Then to increase the accuracy and density, you should do interviews. You can focus on the following groups:
- People who considered you and choose you (your customers).
- People who considered you and choose a competitor.
- People who considered you, but chose to leave things as they are.
- People who never considered you but choose a competitor or substitute.
If you do (or have) these interviews, do not talk so much, or even better, about your business and your solution. Try to identify patterns, attitudes, and opinions that influence the buying process. Let the customer tell you their story.
Take about 30 minutes for an interview and record it the best. Take as few notes as possible and concentrate on a casual conversation with your interviewee. Also, do not try to use a fixed script, start with the following question: “Why did you decide to look for such a solution then?”. After about 10 interviews, you recognize patterns and slowly know that’s enough.
Then you have to use the interviews. It’s best to transcribe the recording and then filter out the six elements. You summarize these than too short statements (in principle, like a headline), but the quote is still also. You then incorporate these insights into your Buyer Persona.
All the representative background data is terrific on social media. Look, For example, check the profiles of your interview partners and check your social media analytics. Just Facebook Insights can give you very good data.
How many Buyer Personas do you need?
Maybe you are already thinking about your personas and wondering how many you need?
The good thing now is that you often need less than you think. Adele also says that you usually only need half as many.
If, for example, if you have customers from five different industries, countries, or company sizes, then you might automatically think you need five different buyer personas. The best you are still in the B2B sector and then have five different decision-makers. Then we have 25 different personas somewhere. But this is much too much. Then the shot goes backward!
The secret is that these people have a lot in common. Maybe more than you think. The following graphic shows this more exactly:
In this example, you have two different audiences, with six similarities and only two differences.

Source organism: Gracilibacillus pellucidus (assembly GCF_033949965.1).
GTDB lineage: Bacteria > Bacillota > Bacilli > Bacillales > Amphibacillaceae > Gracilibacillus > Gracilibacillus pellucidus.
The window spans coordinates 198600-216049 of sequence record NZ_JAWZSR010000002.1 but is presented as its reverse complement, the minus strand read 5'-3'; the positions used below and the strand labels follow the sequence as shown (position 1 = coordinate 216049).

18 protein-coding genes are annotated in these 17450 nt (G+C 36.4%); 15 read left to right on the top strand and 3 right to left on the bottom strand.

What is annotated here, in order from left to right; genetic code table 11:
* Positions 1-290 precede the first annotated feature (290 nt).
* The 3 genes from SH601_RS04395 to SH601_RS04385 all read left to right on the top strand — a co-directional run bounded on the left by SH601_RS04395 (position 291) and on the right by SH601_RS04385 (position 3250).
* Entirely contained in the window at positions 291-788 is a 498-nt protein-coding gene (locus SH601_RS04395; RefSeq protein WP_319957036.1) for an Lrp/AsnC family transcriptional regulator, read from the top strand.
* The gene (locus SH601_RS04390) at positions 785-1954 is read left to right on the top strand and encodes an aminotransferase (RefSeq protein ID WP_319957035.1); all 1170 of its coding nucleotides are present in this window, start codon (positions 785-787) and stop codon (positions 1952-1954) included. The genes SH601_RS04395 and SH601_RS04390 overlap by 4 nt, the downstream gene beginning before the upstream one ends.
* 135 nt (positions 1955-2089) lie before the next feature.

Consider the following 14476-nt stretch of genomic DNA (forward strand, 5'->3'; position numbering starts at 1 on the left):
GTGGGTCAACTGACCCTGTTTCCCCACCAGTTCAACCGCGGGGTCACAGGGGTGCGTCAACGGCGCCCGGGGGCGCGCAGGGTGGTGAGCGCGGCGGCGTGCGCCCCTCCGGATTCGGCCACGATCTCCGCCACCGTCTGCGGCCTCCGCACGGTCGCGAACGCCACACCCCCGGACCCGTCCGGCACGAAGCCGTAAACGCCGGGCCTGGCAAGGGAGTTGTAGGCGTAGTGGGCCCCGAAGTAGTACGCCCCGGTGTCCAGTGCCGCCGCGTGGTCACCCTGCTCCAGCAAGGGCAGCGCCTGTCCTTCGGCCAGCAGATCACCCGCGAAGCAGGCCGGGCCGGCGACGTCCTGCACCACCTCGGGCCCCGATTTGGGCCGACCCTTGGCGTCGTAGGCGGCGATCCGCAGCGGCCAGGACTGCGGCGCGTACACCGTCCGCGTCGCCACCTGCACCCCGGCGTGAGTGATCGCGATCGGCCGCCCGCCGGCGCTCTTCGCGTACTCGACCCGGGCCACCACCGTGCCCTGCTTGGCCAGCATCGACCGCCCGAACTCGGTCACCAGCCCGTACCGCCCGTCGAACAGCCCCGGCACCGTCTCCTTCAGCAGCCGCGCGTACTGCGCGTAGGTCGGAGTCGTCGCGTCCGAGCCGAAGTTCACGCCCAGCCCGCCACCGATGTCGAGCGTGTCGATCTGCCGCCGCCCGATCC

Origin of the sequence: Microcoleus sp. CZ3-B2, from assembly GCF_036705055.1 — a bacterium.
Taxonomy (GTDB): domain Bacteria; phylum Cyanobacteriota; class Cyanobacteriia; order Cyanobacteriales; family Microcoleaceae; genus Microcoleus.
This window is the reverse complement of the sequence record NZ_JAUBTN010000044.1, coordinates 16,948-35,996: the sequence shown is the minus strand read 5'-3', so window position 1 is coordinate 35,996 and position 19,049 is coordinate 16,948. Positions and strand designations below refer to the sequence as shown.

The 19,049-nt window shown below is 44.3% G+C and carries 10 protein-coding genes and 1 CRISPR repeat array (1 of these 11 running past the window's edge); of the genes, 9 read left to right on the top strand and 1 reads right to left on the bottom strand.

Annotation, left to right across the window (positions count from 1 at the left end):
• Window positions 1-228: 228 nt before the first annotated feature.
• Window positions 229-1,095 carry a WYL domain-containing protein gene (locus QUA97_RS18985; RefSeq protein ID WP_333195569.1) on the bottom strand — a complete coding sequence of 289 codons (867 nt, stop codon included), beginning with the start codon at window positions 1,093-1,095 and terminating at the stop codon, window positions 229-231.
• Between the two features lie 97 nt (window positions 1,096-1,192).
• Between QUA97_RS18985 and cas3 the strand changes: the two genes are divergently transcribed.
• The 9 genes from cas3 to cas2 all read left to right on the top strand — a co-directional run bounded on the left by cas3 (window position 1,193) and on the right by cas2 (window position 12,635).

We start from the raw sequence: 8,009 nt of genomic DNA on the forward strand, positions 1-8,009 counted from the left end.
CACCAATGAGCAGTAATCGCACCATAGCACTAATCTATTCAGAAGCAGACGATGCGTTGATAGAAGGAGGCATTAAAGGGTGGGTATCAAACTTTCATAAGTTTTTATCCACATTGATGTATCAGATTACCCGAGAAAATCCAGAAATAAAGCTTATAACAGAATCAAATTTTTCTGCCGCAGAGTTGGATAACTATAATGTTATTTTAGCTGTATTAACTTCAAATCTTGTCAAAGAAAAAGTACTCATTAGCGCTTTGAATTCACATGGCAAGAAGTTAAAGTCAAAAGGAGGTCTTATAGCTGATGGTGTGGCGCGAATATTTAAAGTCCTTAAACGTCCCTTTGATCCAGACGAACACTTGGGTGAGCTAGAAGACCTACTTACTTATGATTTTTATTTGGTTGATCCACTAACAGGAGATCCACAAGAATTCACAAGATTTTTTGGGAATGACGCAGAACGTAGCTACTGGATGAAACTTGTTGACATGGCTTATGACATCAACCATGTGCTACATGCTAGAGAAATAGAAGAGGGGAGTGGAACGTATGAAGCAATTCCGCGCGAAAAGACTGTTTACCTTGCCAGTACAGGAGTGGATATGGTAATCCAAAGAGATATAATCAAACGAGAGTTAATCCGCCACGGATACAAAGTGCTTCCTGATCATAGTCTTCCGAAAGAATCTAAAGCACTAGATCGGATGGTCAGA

That’s the critical task in creating Buyer Personas: you need to find common ground and use that to group yours. This saves you a lot of effort.
In the end, the decision is up to you. Do you have the resources to play multiple Buyer Personas? Does it make strategic sense to focus on several personas? Do you make more sales when you target multiple?
For example, we have four different target groups: small businesses, startups, solo, and self-employed. But we only have one buyer persona: small businessman! No matter if you are managing director of a small company or independent tax consultant, there are many similarities. Both want to grow their business with inbound marketing. Only the level is different, not much else.
What common mistakes do you make with Buyer Personas?
First and foremost, marketing is always an art form. And you can still do a lot wrong with art.
You rely on reliable data, but especially if you have multiple personas and you need to summarize them, there is no right or wrong.
Sometimes you can overdo something in the creation. Whether the persona is now called Kevin or Klaus and has a German shepherd or a bulldog, has little relevance if you want to distribute a marketing platform.
Tom Fishbourne shows us another funny mistake here. You have to be careful that your Buyer Persona does not automatically reflect you or the marketing team. Something like that happens quite happily without it.
Last but not least, Mark Schaefer addresses another interesting point here. He writes if all competitors focus on the same data, that at the end the same Personas and accordingly, the same Messages come out.
The solution to all these problems, as I’ve already said, is that you have to know your market pretty well.
How do you use a buyer persona?
Your Buyer Persona goes through all the essential business areas.
As I said earlier, you should focus on them and build your entire business around them.
But above all, the following divisions are affected:
- Design – Does your design speak to your persona? Does it provide things that interest you?
- Communication – Do you speak with her in your connection and your campaigns?
- Copywriting – Do All Your Copywriting Talk to Your Persona? Only with her?
- Content – Is your content tailored to your persona?
- Product – Do you like your solution to your persona? Do you focus on your needs and wishes?
- Strategy – In which direction is your persona developing? Are you developing with her?
If you look at a few companies and compare those points, many will have to rethink their complete marketing approach.
Especially about your inbound marketing, you should correctly map the customer journey with your content. So check if you’re missing content at a particular stage and if your content hub is neatly displaying your content.
The concept of Buyer Personas is quite simple: You interview prospects and customers, recognize specific patterns and let them flow into an archetype.
Since you always want to get a better result and also change the people in your target group, you should regularly conduct these interviews and improve your Buyer Persona.
Buyer Personas is a bit like cheating: you know what your client wants, how he wants it, and what steps he takes before he buys. That’s a competitive advantage that others do not have.
So please be the company that not only defines its target audience but also thinks seriously about its buyer persona and invests resources there.